Brexit is a nightmare – but Mr Lamont’s reluctance to stop it is even more frightening.

Jonny Adamson

Tweedbank

PUBLIC VOTE WOULD BREAK DEADLOCK

With Theresa May’s Brexit deal yet again failing to get through the House of Commons and a delay to the date the UK is due to leave the EU, it is clear that we are simply lurching from crisis to crisis.

One wonders what good an extension will actually do, given the negotiating position of both the EU and the UK.

The UK is deadlocked, in terms of its people, parliament and cabinet, and the likelihood of any semblance of a deal that commands the majority of the House of Commons is unlikely. This is especially true given the deep divisions within the Tories, both Remainers and Leavers, as well as opposition from the DUP.

Given this situation, those like myself have long argued that a UK-wide referendum on the deal, a so-called ‘People’s Vote’, with the option to remain in the EU, is the only credible way to break this deadlock. For those who argue that this would damage our democratic process, I am not sure we can slump any lower than the situation we are currently in.

As David Davis, the former Brexit Secretary and an ardent Leaver, pointed out before the EU referendum: “If a democracy cannot change its mind, it ceases to be a democracy.”

There are few I know who voted for Brexit in the belief it would make them poorer, and it is up to the public to give its view on whether the deal, and more importantly its implications, are what it wants.

For once I agree with Jacob Rees-Mogg who previously supported a vote on the renegotiated settlement. A statement he now curiously seems to have forgotten.

The Scottish Parliament has led the way in backing a People’s Vote and now that we know the precise nature of the deal, it is up to the public to have its say.

Alex Orr

Marchmont Road

Edinburgh

CROSS-CHANNEL ASSISTANCE

If our present MPs had been in power in 1939 they would probably have sent ships to assist the German army to cross the Channel.

William W. Scott

St Baldred’s Road

North Berwick

COLLECTION CASH FOR POLIO CHARITY

As organiser of the Jedburgh High Street collection for End Polio Now held on February 22, I would like to thank all members of the public who donated.

A total of £173 was collected and, as there were no expenses, this sum has now been forwarded to End Polio Now.

Mr A. G. Rae

(executive secretary, Rotary Club of Jedburgh)

TAKE TIME OUT FOR EARTH HOUR

I’m writing to encourage your readers to join the thousands of people across Scotland, and millions around the world, taking part in the biggest event to protect the planet, Earth Hour.

It is taking place at 8.30pm on Saturday, March 30, and you can all get involved.

Climate change is already happening in front of our eyes here in Scotland. One in 11 Scottish species are endangered by our changing climate, including the beloved capercaillie, puffin and the white-beaked dolphin. Even small increases in temperature threaten many of the plants and animals that make Scotland such a wonderful place to live.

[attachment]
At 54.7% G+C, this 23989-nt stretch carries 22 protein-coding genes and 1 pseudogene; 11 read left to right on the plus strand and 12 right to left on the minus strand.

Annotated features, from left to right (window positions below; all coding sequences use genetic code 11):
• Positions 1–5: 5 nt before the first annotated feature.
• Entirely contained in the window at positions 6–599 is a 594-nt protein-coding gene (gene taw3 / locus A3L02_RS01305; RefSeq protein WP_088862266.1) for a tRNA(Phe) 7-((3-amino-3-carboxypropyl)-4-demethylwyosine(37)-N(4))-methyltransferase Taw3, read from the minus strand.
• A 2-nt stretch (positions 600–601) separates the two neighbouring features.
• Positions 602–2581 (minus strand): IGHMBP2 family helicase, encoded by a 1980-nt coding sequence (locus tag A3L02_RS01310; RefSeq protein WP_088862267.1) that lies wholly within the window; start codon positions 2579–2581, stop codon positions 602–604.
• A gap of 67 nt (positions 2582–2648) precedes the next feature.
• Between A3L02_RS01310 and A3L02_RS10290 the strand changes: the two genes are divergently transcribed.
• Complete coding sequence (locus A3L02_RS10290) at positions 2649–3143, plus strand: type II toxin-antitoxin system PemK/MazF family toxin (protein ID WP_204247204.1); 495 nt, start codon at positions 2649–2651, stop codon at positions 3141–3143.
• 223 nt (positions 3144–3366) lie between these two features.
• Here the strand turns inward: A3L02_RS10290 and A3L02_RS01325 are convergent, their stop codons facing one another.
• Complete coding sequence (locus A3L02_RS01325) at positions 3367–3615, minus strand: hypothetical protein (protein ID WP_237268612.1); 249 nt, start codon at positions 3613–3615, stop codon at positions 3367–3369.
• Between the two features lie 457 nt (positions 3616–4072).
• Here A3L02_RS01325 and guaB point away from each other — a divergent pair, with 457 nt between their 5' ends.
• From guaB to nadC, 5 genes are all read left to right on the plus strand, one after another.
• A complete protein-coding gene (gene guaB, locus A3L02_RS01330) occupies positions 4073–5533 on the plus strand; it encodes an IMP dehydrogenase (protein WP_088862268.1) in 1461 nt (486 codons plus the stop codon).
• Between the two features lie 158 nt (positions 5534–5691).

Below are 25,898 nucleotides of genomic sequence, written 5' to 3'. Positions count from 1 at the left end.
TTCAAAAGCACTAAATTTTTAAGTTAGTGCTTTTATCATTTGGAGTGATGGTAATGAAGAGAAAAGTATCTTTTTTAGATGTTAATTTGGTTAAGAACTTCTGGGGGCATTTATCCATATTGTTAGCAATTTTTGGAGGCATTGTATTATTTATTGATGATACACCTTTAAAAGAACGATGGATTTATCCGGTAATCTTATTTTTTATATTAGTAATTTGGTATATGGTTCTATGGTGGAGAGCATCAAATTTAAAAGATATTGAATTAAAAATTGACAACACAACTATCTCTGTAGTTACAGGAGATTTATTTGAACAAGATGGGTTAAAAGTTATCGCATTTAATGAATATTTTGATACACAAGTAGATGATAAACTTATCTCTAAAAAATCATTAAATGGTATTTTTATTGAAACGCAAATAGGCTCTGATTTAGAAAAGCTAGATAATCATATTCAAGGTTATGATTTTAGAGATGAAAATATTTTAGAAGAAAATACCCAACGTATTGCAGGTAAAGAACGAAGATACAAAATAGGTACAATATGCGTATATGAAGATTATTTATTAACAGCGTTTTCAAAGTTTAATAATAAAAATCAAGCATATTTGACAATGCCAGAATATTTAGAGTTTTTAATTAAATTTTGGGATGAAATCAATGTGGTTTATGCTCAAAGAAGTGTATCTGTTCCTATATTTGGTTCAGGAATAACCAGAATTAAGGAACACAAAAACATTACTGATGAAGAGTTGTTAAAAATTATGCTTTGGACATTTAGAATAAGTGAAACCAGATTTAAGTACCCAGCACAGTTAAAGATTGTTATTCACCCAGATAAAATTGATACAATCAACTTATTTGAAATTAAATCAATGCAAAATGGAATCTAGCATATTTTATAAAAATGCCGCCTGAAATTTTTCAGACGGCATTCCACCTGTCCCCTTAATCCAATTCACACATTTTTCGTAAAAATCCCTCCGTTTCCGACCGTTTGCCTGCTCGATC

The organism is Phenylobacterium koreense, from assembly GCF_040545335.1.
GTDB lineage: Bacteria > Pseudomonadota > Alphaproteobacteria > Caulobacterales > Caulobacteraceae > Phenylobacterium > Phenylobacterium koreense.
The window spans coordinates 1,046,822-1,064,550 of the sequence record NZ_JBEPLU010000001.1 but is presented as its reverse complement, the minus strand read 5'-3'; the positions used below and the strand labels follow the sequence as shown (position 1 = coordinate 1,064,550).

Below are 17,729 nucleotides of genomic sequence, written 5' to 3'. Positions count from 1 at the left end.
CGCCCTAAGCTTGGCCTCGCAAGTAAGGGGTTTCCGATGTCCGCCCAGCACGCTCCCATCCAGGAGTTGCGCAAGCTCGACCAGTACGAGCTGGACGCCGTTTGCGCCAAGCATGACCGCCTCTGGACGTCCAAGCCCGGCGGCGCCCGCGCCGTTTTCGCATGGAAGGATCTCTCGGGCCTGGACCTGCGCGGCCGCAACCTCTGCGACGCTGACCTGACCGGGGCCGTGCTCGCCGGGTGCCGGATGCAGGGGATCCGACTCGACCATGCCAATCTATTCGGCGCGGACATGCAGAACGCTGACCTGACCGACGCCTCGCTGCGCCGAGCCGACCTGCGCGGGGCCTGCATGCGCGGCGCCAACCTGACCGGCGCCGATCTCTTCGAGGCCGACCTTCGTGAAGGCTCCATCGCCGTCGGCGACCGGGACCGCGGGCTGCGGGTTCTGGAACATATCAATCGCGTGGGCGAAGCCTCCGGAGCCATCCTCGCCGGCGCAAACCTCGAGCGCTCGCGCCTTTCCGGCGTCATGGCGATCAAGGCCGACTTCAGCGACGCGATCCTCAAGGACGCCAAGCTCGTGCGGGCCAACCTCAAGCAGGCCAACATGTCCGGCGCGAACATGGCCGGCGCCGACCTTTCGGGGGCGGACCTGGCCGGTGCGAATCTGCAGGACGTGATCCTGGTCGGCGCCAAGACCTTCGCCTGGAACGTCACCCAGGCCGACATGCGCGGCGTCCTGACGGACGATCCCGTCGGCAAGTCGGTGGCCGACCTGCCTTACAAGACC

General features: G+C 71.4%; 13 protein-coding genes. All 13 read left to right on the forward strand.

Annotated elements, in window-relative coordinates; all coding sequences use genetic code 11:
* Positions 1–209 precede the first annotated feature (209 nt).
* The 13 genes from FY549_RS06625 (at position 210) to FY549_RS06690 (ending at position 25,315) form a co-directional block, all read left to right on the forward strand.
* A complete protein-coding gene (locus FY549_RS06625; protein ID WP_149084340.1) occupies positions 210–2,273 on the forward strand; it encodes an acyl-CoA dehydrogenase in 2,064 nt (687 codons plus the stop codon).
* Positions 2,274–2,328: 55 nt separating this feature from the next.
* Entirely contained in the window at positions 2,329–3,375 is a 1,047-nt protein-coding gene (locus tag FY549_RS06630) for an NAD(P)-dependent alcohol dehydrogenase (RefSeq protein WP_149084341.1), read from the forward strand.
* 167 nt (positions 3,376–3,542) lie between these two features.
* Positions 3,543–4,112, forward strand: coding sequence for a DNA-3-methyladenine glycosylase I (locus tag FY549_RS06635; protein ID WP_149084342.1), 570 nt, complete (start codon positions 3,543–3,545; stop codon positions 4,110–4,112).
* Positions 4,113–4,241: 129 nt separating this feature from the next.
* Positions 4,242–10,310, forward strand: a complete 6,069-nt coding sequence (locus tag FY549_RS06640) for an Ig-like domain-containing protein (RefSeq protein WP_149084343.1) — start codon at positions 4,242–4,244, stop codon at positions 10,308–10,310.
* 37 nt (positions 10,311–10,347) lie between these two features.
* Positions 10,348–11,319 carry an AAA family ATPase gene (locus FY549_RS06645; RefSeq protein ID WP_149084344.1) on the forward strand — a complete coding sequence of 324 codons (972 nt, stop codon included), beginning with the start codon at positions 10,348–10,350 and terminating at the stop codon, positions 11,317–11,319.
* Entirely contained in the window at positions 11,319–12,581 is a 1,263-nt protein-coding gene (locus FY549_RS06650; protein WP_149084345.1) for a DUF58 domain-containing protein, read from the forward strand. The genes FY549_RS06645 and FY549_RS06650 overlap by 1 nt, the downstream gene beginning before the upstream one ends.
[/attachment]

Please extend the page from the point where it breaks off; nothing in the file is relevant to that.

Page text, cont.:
You can help by being a #VoiceForThePlanet and pledge to change an aspect of your life to live more sustainably. This could be switching to a green energy provider, turning down your washing machine to 30 degrees or going on a staycation. Whilst individually these changes may seem small, together they will have a huge impact and will help to reduce our environmental footprint.

Be part of this global moment by switching off your lights for an hour on Saturday, March 30, at 8.30pm and use the time to go stargazing, join a local nature walk or simply have a candlelit meal with friends or family. There are hundreds of Earth Hour events happening across Scotland – make your pledge to protect our wonderful planet, and find out what’s on near you, by visiting wwfscotland.org.uk/earthhour.

Why not share your pledge and your Earth Hour actions on the night by tagging #EarthHourScotland on social media, and join the millions around the world taking action to protect our planet.

Lang Banks

(director)

WWF Scotland

Jackson’s Entry

Edinburgh

ARE YOU THE UK’S MASTERMIND?

BBC TV’s Mastermind is currently scouring the UK to find contenders for its next series.

Do you, or perhaps someone you know, have what it takes to go all the way?

We will be starting our nationwide auditions in a few weeks, so it’s best to get your application in sooner, rather than later. To apply for the show, email mastermind.hth@hattrick.com to request an application form.

Rich Hinds

Hat Trick/Hindsight

Productions

PEOPLE’S POSTCODE LOTTERY BENEFIT

I’m sure we’re all familiar with the TV adverts for People’s Postcode Lottery, with that catchy song and ambassadors in red jackets knocking on people’s doors to give them cheques for thousands of pounds.

But did you know that players of People’s Postcode Lottery also support charities, raising over £404million for good causes across Great Britain since 2005?

The Royal National Institute of Blind People (RNIB) is the latest charity to benefit, receiving £1m just before Christmas – a wonderful gift to mark our 150th anniversary year.

I’m one of more than two million people living with sight loss here in the UK and I’m proud to be chair of a charity that does so much to provide practical and emotional support to people when they need it most.

RNIB is here to lead the creation of a world without barriers where people can be who they want to be, rather than being defined by the disability they happen to have. But we can’t do this alone.

With the funding RNIB has received from players of People’s Postcode Lottery, we’ll be growing our Connect community which enables blind and partially-sighted people to share experiences, advice and information with one another. This is a great way to overcome the isolation that many people feel.

We’ll also be developing our award-winning Connect Radio station based in Glasgow and continuing our work to challenge the myths and misconceptions around sight loss.

We’d like to say a big thank you to all the players of People’s Postcode Lottery. Your support will make a huge difference to people affected by sight loss across Great Britain.

To find out more about RNIB’s partnership with People’s Postcode Lottery, visit www.rnib.org.uk/peoplespostcodelottery

Eleanor Southwood

(chair)

Royal National Institute of Blind People (RNIB)